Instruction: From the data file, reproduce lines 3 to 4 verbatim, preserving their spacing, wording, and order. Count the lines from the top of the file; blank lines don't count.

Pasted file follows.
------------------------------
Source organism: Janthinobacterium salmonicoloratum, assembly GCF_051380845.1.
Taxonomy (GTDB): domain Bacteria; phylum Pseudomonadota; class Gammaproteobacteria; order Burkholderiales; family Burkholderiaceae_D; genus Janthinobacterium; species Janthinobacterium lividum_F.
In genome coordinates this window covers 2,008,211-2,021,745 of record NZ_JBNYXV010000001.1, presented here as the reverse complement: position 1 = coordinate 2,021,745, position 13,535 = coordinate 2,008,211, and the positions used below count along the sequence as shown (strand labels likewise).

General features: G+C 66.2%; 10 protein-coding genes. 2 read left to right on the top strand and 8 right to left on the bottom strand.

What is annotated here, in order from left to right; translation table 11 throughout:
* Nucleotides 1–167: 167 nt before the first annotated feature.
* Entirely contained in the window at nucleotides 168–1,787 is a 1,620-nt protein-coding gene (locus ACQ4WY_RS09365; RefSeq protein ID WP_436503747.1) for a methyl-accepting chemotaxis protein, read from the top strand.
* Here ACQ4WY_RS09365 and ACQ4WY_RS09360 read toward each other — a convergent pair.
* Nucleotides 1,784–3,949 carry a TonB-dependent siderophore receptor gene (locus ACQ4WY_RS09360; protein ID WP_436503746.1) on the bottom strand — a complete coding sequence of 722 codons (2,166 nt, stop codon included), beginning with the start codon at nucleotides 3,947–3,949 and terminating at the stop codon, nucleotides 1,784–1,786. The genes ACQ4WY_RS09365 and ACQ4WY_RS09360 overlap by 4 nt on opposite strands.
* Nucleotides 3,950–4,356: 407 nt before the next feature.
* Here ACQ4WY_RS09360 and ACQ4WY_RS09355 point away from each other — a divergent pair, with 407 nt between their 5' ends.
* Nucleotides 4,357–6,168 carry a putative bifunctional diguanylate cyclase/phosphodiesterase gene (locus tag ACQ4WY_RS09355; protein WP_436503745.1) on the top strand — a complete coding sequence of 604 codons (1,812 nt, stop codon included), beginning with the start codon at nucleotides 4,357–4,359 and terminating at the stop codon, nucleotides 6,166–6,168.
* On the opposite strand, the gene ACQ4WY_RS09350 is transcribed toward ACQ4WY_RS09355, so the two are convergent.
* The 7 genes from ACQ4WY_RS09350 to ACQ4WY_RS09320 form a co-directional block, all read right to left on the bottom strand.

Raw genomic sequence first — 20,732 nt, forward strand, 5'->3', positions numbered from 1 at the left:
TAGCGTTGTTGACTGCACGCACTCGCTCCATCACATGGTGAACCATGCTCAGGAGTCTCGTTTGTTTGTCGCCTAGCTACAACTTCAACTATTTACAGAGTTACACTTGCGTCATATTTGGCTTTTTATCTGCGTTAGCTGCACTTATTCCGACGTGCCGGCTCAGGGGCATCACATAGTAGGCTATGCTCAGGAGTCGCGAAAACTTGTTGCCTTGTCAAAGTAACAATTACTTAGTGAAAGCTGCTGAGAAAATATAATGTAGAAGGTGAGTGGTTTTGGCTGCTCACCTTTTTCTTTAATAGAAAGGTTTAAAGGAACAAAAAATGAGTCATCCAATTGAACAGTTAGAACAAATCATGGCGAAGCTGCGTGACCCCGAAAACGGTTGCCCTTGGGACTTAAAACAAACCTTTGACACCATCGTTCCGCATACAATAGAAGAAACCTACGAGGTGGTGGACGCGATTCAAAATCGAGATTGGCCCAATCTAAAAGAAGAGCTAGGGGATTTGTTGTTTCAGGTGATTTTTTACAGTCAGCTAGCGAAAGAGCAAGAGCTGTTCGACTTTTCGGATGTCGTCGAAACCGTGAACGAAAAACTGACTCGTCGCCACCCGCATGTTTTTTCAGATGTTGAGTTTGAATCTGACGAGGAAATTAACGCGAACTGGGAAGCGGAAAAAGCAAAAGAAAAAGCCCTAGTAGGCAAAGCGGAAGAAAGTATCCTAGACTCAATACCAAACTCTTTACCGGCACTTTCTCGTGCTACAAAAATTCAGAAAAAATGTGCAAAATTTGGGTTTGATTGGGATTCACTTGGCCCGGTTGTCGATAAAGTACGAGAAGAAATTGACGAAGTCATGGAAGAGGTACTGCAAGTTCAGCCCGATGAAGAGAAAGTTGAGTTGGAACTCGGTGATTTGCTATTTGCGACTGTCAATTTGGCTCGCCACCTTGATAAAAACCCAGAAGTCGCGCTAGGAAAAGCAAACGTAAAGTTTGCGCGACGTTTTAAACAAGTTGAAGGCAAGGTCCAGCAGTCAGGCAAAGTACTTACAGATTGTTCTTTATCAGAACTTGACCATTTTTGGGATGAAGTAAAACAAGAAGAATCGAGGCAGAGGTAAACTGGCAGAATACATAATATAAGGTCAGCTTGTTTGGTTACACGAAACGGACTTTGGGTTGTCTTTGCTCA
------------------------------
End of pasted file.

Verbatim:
In genome coordinates this window covers 2,008,211-2,021,745 of record NZ_JBNYXV010000001.1, presented here as the reverse complement: position 1 = coordinate 2,021,745, position 13,535 = coordinate 2,008,211, and the positions used below count along the sequence as shown (strand labels likewise).

General features: G+C 66.2%; 10 protein-coding genes. 2 read left to right on the top strand and 8 right to left on the bottom strand.